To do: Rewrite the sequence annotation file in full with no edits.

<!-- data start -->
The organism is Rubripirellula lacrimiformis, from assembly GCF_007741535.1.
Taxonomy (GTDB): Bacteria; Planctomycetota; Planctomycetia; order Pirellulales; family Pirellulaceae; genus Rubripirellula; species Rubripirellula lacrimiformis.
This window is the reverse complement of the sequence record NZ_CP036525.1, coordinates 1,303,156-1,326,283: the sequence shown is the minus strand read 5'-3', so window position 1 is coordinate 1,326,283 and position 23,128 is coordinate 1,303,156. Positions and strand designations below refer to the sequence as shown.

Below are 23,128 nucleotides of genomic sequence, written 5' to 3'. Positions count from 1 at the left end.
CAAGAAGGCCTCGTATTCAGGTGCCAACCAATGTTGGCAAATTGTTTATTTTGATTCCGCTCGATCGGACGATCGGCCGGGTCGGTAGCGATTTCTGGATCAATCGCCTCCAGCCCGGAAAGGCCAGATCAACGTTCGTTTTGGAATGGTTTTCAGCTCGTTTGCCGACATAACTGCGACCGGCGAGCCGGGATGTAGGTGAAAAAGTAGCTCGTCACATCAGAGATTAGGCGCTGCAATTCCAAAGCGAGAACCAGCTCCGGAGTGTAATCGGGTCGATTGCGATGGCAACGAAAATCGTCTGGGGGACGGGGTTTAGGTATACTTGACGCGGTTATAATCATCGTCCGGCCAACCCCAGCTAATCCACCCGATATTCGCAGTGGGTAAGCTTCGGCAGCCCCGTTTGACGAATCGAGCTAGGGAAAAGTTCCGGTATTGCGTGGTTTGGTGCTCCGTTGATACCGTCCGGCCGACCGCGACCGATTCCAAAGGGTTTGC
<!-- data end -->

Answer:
The organism is Rubripirellula lacrimiformis, from assembly GCF_007741535.1.
Taxonomy (GTDB): Bacteria; Planctomycetota; Planctomycetia; order Pirellulales; family Pirellulaceae; genus Rubripirellula; species Rubripirellula lacrimiformis.
This window is the reverse complement of the sequence record NZ_CP036525.1, coordinates 1,303,156-1,326,283: the sequence shown is the minus strand read 5'-3', so window position 1 is coordinate 1,326,283 and position 23,128 is coordinate 1,303,156. Positions and strand designations below refer to the sequence as shown.

Below are 23,128 nucleotides of genomic sequence, written 5' to 3'. Positions count from 1 at the left end.
CAAGAAGGCCTCGTATTCAGGTGCCAACCAATGTTGGCAAATTGTTTATTTTGATTCCGCTCGATCGGACGATCGGCCGGGTCGGTAGCGATTTCTGGATCAATCGCCTCCAGCCCGGAAAGGCCAGATCAACGTTCGTTTTGGAATGGTTTTCAGCTCGTTTGCCGACATAACTGCGACCGGCGAGCCGGGATGTAGGTGAAAAAGTAGCTCGTCACATCAGAGATTAGGCGCTGCAATTCCAAAGCGAGAACCAGCTCCGGAGTGTAATCGGGTCGATTGCGATGGCAACGAAAATCGTCTGGGGGACGGGGTTTAGGTATACTTGACGCGGTTATAATCATCGTCCGGCCAACCCCAGCTAATCCACCCGATATTCGCAGTGGGTAAGCTTCGGCAGCCCCGTTTGACGAATCGAGCTAGGGAAAAGTTCCGGTATTGCGTGGTTTGGTGCTCCGTTGATACCGTCCGGCCGACCGCGACCGATTCCAAAGGGTTTGC